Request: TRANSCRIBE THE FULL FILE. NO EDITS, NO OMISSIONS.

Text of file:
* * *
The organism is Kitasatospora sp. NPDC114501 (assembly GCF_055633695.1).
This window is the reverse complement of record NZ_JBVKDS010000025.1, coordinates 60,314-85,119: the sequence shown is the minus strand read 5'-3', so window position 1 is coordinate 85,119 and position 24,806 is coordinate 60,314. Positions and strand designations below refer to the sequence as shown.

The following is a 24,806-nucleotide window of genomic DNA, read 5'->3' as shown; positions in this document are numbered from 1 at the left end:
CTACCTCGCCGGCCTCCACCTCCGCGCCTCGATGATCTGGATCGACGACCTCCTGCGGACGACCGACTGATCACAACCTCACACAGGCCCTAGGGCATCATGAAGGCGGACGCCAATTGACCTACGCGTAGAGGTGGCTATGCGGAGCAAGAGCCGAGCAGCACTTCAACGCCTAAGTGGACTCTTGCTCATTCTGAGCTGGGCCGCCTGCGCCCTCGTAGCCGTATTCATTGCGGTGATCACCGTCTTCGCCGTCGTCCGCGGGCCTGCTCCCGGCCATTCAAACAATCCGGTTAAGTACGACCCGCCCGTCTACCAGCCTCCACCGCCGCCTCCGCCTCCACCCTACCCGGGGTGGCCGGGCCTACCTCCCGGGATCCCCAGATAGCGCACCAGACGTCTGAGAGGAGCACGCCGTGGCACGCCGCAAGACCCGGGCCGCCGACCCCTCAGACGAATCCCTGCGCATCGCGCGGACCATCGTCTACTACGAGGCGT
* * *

The organism is Kitasatospora sp. NPDC114501 (assembly GCF_055633695.1).
This window is the reverse complement of record NZ_JBVKDS010000025.1, coordinates 60,314-85,119: the sequence shown is the minus strand read 5'-3', so window position 1 is coordinate 85,119 and position 24,806 is coordinate 60,314. Positions and strand designations below refer to the sequence as shown.

The following is a 24,806-nucleotide window of genomic DNA, read 5'->3' as shown; positions in this document are numbered from 1 at the left end:
CTACCTCGCCGGCCTCCACCTCCGCGCCTCGATGATCTGGATCGACGACCTCCTGCGGACGACCGACTGATCACAACCTCACACAGGCCCTAGGGCATCATGAAGGCGGACGCCAATTGACCTACGCGTAGAGGTGGCTATGCGGAGCAAGAGCCGAGCAGCACTTCAACGCCTAAGTGGACTCTTGCTCATTCTGAGCTGGGCCGCCTGCGCCCTCGTAGCCGTATTCATTGCGGTGATCACCGTCTTCGCCGTCGTCCGCGGGCCTGCTCCCGGCCATTCAAACAATCCGGTTAAGTACGACCCGCCCGTCTACCAGCCTCCACCGCCGCCTCCGCCTCCACCCTACCCGGGGTGGCCGGGCCTACCTCCCGGGATCCCCAGATAGCGCACCAGACGTCTGAGAGGAGCACGCCGTGGCACGCCGCAAGACCCGGGCCGCCGACCCCTCAGACGAATCCCTGCGCATCGCGCGGACCATCGTCTACTACGAGGCGT